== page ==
Imagine a near-invisible, in-ear wireless device that combines hi-fi listening, sensor-driven health and fitness monitoring, hands-free phone calling and user-customizable hearing enhancement into a single package no larger than a peanut. That far-off vision started coming into focus at last week’s International CES show, where wireless headphone makers gave a peak into the future of “hearables,” a new class of in-ear Internet-connected consumer products that one forecaster says will be a $17 billion global market by 2020.
By now most people have heard of “wearables,” the body-worn Internet-connected devices that perform multiple applications for consumers. Right now the most common of these are wristwatches or wristbands that monitor your vital signs during exercise. One research firm predicts the global market for wearables will grow to more than $30-billion USD by 2018.
But don’t be surprised when you start to hear a lot about a fast-growing subset of wearables called “hearables” — a new class of Internet-connected in-ear devices that provide multiple forms of communication and biometric monitoring with the potential to act as hearing aids or personal sound amplifiers as well. In fact, one well-informed analyst, Nick Hunn, predicts the annual global market for in-ear hearables will grow from zero to more than more than $5 billion by 2018.
The question for the hearing industry will be how well and quickly it can respond to the opportunity. [Read more…]
Sound World Solutions has added an iPhone app, music streaming, improved directional microphones and longer battery life to its line of Bluetooth personal sound amplifiers with the introduction of its new CS50 model.
Priced at $349.99 and available direct from the company’s web site, the new model incorporates wireless features that expand its functionality well beyond sound amplification and reception of Bluetooth phone calls.
Sound World Solutions promises to “clean up” sound with a combination of digital signal processing, compression, feedback reduction, echo and noise cancellation, Bluetooth low-power technology, and directional microphones.
In layman’s language, the CS50 and entry-level CS10 ($299.99) pack advanced digital technology into a small package that looks like a typical Bluetooth earpiece, enabling not only amplification of quiet sounds a listener normally wouldn’t hear, but also better comprehension of speech in noisy environments, along with high-clarity Bluetooth phone reception. (Check out the animated video produced by Sound World Solutions that provides one of the best and clearest explanations of digital sound processing that we’ve seen).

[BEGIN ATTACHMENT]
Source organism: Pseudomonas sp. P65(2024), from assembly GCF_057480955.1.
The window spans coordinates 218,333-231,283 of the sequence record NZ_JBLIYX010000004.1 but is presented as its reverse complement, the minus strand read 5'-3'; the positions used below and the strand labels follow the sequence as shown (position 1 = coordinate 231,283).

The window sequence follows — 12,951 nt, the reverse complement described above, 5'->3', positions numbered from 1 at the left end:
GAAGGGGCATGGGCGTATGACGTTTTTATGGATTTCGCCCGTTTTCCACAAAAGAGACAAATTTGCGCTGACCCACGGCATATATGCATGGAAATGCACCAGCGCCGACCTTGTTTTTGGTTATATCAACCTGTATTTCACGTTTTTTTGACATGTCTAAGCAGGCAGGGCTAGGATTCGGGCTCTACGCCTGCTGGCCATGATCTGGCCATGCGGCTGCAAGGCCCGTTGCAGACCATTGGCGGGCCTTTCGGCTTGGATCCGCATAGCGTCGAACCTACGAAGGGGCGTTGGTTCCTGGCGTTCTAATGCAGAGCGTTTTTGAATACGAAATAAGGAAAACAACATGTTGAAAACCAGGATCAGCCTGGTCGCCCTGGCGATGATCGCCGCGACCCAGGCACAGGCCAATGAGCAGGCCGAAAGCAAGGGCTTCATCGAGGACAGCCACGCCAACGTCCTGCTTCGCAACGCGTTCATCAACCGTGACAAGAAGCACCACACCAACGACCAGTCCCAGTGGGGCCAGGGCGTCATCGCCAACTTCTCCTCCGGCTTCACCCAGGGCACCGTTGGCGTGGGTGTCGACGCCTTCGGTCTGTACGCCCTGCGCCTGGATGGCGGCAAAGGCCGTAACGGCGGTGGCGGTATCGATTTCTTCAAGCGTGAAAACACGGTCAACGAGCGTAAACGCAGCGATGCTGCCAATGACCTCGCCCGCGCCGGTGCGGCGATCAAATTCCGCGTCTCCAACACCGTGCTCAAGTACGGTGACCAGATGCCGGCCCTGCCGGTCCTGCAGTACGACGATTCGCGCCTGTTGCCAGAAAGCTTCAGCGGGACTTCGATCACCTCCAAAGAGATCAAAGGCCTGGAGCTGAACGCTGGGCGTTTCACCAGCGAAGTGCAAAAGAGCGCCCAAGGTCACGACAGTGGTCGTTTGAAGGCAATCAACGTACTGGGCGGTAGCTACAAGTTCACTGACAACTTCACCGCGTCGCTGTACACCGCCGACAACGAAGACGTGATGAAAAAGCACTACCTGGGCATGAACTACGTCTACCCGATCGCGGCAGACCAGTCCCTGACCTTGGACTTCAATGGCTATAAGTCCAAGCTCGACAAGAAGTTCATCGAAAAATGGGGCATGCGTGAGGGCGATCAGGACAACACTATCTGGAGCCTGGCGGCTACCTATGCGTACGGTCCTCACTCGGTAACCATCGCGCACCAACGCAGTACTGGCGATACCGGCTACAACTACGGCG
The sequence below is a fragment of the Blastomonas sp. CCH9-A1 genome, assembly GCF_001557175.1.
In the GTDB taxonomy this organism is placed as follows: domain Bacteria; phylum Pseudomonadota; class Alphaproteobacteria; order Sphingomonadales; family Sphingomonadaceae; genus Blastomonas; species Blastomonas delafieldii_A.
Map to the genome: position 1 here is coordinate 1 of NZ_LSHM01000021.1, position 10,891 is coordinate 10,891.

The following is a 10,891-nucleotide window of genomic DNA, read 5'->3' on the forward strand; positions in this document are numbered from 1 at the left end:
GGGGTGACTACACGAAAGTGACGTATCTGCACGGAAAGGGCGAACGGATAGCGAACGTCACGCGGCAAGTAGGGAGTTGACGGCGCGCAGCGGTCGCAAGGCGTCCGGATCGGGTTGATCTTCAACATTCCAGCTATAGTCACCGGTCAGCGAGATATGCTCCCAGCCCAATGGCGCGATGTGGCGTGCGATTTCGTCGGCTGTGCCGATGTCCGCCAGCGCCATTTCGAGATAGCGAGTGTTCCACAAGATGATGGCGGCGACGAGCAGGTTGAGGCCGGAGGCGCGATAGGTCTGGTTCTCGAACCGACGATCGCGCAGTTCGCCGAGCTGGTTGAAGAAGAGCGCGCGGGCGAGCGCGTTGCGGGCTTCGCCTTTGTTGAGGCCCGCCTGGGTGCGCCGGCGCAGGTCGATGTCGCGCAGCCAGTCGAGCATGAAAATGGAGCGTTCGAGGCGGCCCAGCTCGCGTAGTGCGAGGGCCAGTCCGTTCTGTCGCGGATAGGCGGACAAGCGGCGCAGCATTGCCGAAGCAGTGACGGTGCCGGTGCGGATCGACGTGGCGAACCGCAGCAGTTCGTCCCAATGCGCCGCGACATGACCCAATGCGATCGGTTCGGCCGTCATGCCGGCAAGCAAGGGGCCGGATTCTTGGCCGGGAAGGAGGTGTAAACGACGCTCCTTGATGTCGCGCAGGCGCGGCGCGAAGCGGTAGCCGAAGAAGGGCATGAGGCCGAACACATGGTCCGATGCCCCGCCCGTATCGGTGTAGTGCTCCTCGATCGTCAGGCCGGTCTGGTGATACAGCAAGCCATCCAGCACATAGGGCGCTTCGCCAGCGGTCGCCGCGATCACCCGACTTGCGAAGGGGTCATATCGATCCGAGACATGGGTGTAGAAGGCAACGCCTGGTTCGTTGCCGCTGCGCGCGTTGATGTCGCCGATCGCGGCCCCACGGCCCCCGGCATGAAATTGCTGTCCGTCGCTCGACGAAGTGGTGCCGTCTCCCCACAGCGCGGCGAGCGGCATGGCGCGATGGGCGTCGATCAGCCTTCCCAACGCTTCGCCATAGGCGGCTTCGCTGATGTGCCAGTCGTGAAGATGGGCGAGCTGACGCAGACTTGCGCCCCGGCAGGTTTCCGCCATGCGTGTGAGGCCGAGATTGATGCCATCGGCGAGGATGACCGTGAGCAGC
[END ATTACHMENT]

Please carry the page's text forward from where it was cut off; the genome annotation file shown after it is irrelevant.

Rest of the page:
At the same time, the CS50 utilizes the Bluetooth Advanced Audio Distribution Profile (A2DP) to add high fidelity streaming of MP3 music, podcasts and video chats. And the CS50 is now compatible with iPhones running iOS7 as well as with Android phones, with corresponding apps that can be used not only to stream music and phone calls, but also to control functions such as audio volume and sound quality.
Because it uses low-power Bluetooth 4.0 technology, the CS50’s batteries also now last up to 15 hours before they need to be recharged.
Personal sound amplification products (PSAPs) are not hearing aids designed to compensate for hearing loss. Rather, they are for people with normal hearing who want to hear better in challenging listening environments. High-tech PSAP manufacturers such as Sound World Solutions are integrating amplification with other advanced functions to make them attractive to tech-savvy communicators who don’t necessarily need or want a hearing aid.[table “8” not found /]
The New York Times has weighed in on the confusion between hearing aids and personal sound amplification products (PSAPs) with a well-researched article that explains the issues well. Unfortunately, it still falls short of clearing up the confusion about what should be classified as a hearing aid, what not, and why you should buy one or the other.
Instead, “Just Don’t Call Them Hearing Aids” goes off on a surprising tangent — reporting that PSAP makers are designing their products to look more like Bluetooth earpieces than hearing aids, “betting that the high-tech look of a new generation of sound amplifiers will tempt people to try them.”
Ever since I read a story in Network World three years ago entitled “It’s official: Wearing a Bluetooth headset makes you ugly,” I’ve shied away from making the argument that wearing any kind of earpiece is “cool.” It’s a pretty funny story, based on a survey that was done about what kinds of gadgets each sex finds attractive or unattractive in the other. The survey found that people by and large did not find most gadgets very attractive. [Read more…]